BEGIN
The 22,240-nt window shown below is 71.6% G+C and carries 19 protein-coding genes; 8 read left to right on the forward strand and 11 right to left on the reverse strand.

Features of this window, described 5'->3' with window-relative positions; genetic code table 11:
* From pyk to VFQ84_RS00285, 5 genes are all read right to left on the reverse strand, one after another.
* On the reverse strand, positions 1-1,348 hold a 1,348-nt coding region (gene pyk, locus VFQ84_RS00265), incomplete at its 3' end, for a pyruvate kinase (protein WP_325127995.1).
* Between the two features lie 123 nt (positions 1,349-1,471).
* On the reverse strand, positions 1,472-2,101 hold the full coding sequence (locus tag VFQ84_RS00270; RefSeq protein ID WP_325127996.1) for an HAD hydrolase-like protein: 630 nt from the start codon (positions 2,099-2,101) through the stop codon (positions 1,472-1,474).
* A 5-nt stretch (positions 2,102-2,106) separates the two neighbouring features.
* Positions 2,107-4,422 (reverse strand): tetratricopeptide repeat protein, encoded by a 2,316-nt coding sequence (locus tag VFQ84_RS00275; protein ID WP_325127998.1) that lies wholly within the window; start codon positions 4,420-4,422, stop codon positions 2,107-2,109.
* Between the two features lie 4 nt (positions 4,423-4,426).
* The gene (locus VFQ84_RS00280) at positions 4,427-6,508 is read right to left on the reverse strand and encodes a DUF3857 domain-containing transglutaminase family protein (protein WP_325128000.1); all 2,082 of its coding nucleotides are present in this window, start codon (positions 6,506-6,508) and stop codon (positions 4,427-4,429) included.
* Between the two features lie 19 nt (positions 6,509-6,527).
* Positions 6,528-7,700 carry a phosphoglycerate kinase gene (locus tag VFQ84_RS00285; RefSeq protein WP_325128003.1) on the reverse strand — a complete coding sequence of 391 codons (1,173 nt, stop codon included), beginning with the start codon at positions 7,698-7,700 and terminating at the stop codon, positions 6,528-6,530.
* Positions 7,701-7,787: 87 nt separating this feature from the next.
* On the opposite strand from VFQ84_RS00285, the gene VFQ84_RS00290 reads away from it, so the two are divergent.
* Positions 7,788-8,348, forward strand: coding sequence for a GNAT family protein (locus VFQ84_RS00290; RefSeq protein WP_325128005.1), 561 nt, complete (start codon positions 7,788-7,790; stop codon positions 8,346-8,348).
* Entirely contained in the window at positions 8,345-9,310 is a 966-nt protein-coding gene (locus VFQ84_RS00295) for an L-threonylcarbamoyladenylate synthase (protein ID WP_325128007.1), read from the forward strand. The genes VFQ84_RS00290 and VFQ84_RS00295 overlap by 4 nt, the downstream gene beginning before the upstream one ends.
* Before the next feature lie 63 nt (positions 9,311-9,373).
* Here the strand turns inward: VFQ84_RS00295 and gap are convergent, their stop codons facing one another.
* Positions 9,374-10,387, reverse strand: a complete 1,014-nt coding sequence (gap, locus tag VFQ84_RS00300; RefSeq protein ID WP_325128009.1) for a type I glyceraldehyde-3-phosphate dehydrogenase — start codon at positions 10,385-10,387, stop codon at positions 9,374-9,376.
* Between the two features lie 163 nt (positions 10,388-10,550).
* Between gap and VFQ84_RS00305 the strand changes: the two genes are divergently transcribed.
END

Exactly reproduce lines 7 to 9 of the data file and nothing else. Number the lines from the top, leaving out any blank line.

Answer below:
* A 5-nt stretch (positions 2,102-2,106) separates the two neighbouring features.
* Positions 2,107-4,422 (reverse strand): tetratricopeptide repeat protein, encoded by a 2,316-nt coding sequence (locus tag VFQ84_RS00275; protein ID WP_325127998.1) that lies wholly within the window; start codon positions 4,420-4,422, stop codon positions 2,107-2,109.
* Between the two features lie 4 nt (positions 4,423-4,426).